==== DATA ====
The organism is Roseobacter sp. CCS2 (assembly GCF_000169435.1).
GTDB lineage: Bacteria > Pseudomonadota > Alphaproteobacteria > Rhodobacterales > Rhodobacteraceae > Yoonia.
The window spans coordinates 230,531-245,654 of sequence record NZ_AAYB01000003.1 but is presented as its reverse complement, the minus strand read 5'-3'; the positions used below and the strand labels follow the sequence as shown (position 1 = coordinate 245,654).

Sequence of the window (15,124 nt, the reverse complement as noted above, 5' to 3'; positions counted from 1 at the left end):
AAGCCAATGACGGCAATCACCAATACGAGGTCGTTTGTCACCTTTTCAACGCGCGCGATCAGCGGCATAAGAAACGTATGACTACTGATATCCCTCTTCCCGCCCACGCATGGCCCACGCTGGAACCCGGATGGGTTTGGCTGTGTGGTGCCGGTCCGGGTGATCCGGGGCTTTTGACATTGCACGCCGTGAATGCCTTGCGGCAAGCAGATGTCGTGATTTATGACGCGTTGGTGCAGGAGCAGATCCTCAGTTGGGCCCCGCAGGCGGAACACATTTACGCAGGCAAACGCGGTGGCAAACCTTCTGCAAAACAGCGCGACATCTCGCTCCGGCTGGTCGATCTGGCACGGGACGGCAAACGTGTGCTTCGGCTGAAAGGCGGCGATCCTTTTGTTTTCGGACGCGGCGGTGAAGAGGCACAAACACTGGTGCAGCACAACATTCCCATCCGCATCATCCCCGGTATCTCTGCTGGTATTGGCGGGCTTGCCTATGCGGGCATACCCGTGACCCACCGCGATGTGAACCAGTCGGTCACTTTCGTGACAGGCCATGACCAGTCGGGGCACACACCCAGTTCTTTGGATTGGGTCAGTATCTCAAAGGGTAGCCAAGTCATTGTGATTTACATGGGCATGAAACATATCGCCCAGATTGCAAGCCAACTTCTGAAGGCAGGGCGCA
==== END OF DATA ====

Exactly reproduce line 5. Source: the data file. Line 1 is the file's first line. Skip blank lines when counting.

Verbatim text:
AAGCCAATGACGGCAATCACCAATACGAGGTCGTTTGTCACCTTTTCAACGCGCGCGATCAGCGGCATAAGAAACGTATGACTACTGATATCCCTCTTCCCGCCCACGCATGGCCCACGCTGGAACCCGGATGGGTTTGGCTGTGTGGTGCCGGTCCGGGTGATCCGGGGCTTTTGACATTGCACGCCGTGAATGCCTTGCGGCAAGCAGATGTCGTGATTTATGACGCGTTGGTGCAGGAGCAGATCCTCAGTTGGGCCCCGCAGGCGGAACACATTTACGCAGGCAAACGCGGTGGCAAACCTTCTGCAAAACAGCGCGACATCTCGCTCCGGCTGGTCGATCTGGCACGGGACGGCAAACGTGTGCTTCGGCTGAAAGGCGGCGATCCTTTTGTTTTCGGACGCGGCGGTGAAGAGGCACAAACACTGGTGCAGCACAACATTCCCATCCGCATCATCCCCGGTATCTCTGCTGGTATTGGCGGGCTTGCCTATGCGGGCATACCCGTGACCCACCGCGATGTGAACCAGTCGGTCACTTTCGTGACAGGCCATGACCAGTCGGGGCACACACCCAGTTCTTTGGATTGGGTCAGTATCTCAAAGGGTAGCCAAGTCATTGTGATTTACATGGGCATGAAACATATCGCCCAGATTGCAAGCCAACTTCTGAAGGCAGGGCGCA